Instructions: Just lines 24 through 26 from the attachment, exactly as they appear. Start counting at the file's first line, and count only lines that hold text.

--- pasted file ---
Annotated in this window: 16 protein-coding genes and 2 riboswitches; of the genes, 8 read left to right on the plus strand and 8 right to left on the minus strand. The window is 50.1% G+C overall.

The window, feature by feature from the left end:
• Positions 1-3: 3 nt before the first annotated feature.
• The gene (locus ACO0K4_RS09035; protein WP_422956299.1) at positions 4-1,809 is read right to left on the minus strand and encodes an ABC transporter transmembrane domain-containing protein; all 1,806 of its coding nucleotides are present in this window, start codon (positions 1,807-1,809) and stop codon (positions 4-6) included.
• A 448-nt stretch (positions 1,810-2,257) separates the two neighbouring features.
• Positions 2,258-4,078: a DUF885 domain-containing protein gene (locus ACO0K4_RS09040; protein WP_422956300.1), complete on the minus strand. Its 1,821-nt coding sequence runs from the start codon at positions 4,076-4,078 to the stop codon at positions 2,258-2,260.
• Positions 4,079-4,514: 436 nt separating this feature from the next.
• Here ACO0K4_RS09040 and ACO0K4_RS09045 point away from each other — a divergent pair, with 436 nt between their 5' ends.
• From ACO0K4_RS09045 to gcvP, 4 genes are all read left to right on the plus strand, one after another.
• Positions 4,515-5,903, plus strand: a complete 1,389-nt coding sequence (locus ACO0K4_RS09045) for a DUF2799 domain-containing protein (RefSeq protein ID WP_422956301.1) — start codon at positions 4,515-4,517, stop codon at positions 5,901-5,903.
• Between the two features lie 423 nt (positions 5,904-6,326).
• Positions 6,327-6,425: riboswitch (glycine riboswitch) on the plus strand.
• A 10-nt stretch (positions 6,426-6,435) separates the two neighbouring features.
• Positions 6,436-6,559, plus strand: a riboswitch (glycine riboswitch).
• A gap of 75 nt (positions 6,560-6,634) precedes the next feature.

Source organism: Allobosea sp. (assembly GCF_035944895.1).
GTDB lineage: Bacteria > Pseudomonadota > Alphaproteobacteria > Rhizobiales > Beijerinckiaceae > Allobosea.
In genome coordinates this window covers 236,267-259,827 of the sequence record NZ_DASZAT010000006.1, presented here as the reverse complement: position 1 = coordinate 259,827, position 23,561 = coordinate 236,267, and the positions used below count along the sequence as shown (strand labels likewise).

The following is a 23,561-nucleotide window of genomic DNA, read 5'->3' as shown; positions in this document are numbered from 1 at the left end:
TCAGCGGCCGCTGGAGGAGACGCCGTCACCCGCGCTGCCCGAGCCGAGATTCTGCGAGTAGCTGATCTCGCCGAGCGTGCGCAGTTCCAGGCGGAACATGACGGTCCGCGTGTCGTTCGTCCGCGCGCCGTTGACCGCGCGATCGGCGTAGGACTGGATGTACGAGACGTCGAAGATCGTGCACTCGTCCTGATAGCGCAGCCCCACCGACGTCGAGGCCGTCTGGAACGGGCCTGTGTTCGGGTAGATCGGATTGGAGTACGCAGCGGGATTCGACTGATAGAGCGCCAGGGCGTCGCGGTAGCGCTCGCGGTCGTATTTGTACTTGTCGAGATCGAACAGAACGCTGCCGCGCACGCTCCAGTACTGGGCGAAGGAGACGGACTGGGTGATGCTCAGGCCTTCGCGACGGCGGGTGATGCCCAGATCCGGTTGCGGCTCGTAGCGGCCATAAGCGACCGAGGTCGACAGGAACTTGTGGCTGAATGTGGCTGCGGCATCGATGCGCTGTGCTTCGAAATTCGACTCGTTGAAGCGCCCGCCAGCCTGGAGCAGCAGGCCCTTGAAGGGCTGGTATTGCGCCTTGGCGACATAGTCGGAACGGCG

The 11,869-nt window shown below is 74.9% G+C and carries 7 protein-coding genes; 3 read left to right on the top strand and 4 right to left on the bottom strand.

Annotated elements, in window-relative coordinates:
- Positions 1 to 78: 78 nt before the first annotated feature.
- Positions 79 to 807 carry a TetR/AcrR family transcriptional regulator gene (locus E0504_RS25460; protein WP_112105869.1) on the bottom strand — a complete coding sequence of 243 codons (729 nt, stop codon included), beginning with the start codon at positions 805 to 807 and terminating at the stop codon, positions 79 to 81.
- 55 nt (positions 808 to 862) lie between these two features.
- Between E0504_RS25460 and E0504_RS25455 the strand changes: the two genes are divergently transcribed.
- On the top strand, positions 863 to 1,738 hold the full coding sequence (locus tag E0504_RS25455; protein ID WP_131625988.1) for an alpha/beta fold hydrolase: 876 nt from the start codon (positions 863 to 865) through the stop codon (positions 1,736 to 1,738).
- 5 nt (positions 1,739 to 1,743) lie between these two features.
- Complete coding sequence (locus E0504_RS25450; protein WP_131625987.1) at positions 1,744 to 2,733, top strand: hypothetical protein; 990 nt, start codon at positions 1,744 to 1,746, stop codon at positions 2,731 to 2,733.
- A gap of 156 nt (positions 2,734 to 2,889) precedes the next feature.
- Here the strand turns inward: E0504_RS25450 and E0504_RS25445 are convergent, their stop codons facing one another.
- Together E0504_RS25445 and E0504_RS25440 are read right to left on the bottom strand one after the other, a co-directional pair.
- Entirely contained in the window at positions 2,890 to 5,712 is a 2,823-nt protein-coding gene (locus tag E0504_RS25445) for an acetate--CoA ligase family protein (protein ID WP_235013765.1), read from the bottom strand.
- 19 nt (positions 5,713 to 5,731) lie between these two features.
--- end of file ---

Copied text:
- Positions 79 to 807 carry a TetR/AcrR family transcriptional regulator gene (locus E0504_RS25460; protein WP_112105869.1) on the bottom strand — a complete coding sequence of 243 codons (729 nt, stop codon included), beginning with the start codon at positions 805 to 807 and terminating at the stop codon, positions 79 to 81.
- 55 nt (positions 808 to 862) lie between these two features.
- Between E0504_RS25460 and E0504_RS25455 the strand changes: the two genes are divergently transcribed.